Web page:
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Reduced participation, rising costs factors for Burbank Housing Corp. activity centers closing, officials say

Though officials with the Burbank Housing Corp. are trying to mitigate the impacts of closing its after-school activity centers, the Burbank City Council believes the situation could have been handled better.

Judith Arandes, the chief executive of nonprofit, detailed to the City Council during a meeting Tuesday the reason board members unanimously voted in September to shut down its four student facilities — Elmwood Achievement Center and the Verdugo, Catalina and Peyton-Grismer activity centers.

Arandes explained that several factors led to the board’s decision to close the centers, one of which was the rising cost of the program, which is funded by rents the organization receives from its tenants.

The Burbank Housing Corp. manages low-income housing for those in the community that need it. It currently manages more than 300 affordable rental units in the city.


Had the after-school facilities been operational this school year, Arandes said it would have cost the Burbank Housing Corp. about $7,733 per student for the year for the roughly 47 students who would have visited the centers daily. In 2014, she said, it would have cost the nonprofit about $5,257 per student each year for the roughly 69 students who visited the centers daily.

However, the statistic that particularly troubled board members was that most of the centers’ budgets were going toward students who did not live in the low-income properties owned by the Burbank Housing Corp.

Out of the 104 Burbank students registered for the after-school programs this year, only about 32 of them live in the organization’s managed properties, Arandes said.

“When we looked hard at our numbers, we realized we were largely utilizing income received from our lower-income residents to provide services for mostly non-BHC residents,” she said. “In our view, this was neither fair nor proper.”


To alleviate the impact of the closures on families who rely on the service, the nonprofit teamed up with another organization, the Boys & Girls Club of Burbank and Greater East Valley, to provide a temporary after-school program to those that still need a place for their children to be supervised.

The program will start Nov. 5 and run through May 31 at the Burbank Housing Corp.’s Elmwood center. Arandes said 14 students have signed up for the temporary program so far.

While the after-school programs remain an important asset to these low-income communities, Arandes said their reason for existence has changed.

She explained that from 1996 to 1998, the then-Burbank Redevelopment Agency set out to make the neighborhood at the 100 block of West Elmwood Avenue — at the time an area with one of the highest amount of gang activity and shootings in the city — a safer place for its low-income residents.

During that time, the Elmwood center was created and established a diversionary program to reduce the number of children in the neighborhood who joined gangs. Arandes said it was a pivotal program that helped turn the area around.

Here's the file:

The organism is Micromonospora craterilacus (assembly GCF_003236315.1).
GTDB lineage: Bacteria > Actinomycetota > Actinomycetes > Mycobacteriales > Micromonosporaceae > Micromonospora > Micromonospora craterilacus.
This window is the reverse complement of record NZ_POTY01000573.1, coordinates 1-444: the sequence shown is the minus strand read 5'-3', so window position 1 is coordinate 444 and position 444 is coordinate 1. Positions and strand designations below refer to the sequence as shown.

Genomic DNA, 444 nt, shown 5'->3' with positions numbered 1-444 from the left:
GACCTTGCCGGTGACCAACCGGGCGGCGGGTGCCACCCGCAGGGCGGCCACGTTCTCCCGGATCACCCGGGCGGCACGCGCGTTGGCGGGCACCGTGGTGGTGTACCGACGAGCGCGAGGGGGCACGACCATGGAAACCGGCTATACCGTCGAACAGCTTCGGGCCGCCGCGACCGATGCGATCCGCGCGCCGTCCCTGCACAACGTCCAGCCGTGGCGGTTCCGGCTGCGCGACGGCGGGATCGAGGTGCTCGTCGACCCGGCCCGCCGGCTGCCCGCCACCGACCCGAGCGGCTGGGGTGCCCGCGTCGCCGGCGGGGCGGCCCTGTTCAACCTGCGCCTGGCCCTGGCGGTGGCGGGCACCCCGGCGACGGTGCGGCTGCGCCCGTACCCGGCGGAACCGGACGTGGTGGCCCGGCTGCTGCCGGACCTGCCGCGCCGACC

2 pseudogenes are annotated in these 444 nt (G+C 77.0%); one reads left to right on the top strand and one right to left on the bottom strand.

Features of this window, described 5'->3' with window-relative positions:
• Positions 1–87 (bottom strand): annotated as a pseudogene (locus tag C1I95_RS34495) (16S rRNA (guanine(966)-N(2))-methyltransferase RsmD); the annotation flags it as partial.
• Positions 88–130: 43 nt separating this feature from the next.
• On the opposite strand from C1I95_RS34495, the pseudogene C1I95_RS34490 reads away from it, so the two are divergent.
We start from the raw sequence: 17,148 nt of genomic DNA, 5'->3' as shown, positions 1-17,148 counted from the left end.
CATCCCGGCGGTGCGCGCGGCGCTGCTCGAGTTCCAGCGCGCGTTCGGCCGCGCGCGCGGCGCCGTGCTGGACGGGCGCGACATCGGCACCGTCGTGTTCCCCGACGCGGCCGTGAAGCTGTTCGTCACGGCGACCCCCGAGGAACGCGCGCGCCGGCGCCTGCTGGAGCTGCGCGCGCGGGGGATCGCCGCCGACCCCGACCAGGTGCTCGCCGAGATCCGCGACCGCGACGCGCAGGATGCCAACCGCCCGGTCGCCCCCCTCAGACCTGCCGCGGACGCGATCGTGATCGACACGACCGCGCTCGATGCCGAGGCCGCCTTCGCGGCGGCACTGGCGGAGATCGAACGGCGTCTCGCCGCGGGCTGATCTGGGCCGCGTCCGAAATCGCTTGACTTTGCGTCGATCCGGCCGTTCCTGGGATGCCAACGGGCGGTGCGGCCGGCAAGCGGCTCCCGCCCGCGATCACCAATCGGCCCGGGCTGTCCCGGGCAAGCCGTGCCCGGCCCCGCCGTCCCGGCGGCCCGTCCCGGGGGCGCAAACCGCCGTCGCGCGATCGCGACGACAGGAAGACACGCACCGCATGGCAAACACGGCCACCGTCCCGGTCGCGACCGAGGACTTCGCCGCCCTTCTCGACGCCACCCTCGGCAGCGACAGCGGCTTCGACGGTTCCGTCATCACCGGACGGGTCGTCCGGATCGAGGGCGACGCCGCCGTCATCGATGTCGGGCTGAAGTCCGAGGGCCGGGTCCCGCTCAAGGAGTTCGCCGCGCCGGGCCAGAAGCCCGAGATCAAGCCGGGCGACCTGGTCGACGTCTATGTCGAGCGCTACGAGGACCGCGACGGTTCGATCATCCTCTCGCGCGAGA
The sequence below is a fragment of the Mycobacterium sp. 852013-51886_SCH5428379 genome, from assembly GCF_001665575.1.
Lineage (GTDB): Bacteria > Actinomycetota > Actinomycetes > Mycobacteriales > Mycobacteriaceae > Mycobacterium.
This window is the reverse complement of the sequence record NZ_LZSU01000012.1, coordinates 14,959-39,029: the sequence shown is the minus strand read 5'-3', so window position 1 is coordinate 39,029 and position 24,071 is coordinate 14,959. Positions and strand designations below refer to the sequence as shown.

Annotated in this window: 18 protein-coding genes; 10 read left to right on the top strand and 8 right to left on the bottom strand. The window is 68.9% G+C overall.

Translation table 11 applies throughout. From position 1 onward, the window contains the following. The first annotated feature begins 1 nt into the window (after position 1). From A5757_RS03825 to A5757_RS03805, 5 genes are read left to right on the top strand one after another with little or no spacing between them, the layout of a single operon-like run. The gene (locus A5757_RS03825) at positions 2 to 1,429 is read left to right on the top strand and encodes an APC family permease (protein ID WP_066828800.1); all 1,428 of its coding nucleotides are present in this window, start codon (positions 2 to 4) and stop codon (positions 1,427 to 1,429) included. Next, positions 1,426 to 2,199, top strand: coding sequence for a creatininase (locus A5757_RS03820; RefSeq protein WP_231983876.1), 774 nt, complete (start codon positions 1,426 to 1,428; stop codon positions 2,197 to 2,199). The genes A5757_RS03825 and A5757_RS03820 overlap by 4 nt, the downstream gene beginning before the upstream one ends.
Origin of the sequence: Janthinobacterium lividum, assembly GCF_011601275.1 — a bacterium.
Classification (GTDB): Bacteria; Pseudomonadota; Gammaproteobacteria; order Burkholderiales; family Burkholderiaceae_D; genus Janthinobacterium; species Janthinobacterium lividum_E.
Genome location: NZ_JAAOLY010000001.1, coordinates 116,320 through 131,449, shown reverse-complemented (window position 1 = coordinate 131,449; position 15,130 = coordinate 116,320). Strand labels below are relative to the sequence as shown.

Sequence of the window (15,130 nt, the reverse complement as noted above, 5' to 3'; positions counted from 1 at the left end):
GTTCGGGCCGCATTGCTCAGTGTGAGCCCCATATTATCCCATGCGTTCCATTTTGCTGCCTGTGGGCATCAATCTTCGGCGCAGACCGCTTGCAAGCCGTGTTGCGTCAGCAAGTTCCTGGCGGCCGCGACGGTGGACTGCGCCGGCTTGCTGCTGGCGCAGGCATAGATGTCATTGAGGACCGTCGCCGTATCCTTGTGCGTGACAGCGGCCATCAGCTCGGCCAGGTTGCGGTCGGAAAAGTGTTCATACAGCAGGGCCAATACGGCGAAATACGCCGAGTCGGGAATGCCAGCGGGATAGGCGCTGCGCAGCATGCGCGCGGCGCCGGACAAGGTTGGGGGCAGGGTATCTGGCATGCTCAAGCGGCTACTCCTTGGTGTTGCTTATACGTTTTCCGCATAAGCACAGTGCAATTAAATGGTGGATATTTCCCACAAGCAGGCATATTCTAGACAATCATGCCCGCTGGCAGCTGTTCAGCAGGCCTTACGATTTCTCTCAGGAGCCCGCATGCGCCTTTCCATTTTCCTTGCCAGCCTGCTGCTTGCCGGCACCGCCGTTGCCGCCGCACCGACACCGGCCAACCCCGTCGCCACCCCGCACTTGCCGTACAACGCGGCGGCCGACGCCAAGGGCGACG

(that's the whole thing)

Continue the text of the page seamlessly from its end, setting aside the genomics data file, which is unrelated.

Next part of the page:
The program was so successful that it was replicated three times. The Verdugo Activity Center opened in 2002, followed by the Catalina center in 2004 and the Peyton-Grismer center in 2005.

The goal for the centers was to provide academic assistance to students, as well as give them a safe place where they could have positive interactions with role models.

As time went on, other nonprofits like the local Boys & Girls Club and the Burbank Community YMCA, as well as Burbank Unified and the city Parks and Recreation Department were also improving its programs for the community. Enrollment at the Burbank Housing Corp.’s activity centers started to drop.


Eventually, Arandes said, her organization’s centers did their job of creating safer environments for its residents, possibly to a fault.

“The truth is that we loved our activity centers and we wanted them to work — we wanted them to work really badly,” she said. “We resisted the fact that the program was a victim of its own success and was no longer relevant or attractive to most of our residents.”

Though there are fewer families interested in the Burbank Housing Corp.’s centers, Arandes said she and her colleagues believe there is a need for a specialized after-school program for special education students.

“A program like this is certainly beyond the scope, capacity and mandate of BHC, but it’s something that, in our mind, is worth exploring,” she said.

Although the organization is trying to make up for the loss of its centers, a few City Council members remained disappointed with the Burbank Housing Corp.’s approach to notifying families and the city about the termination of the program.

Several families spoke out during the Sept. 25 City Council meeting, saying they were not notified about the closures. Council members that night also said they found out about them just days prior to the meeting.

Councilman Tim Murphy it was a mistake for the nonprofit to suddenly shut down the facilities on a community already marginalized and struggling.

Councilman Bob Frutos added that none of the City Council-appointed members of the organization’s board bothered to notify himself or his colleagues about the changes.


“Let’s acknowledge those mistakes, let’s move forward and do something great,” Murphy said.

Twitter: @acocarpio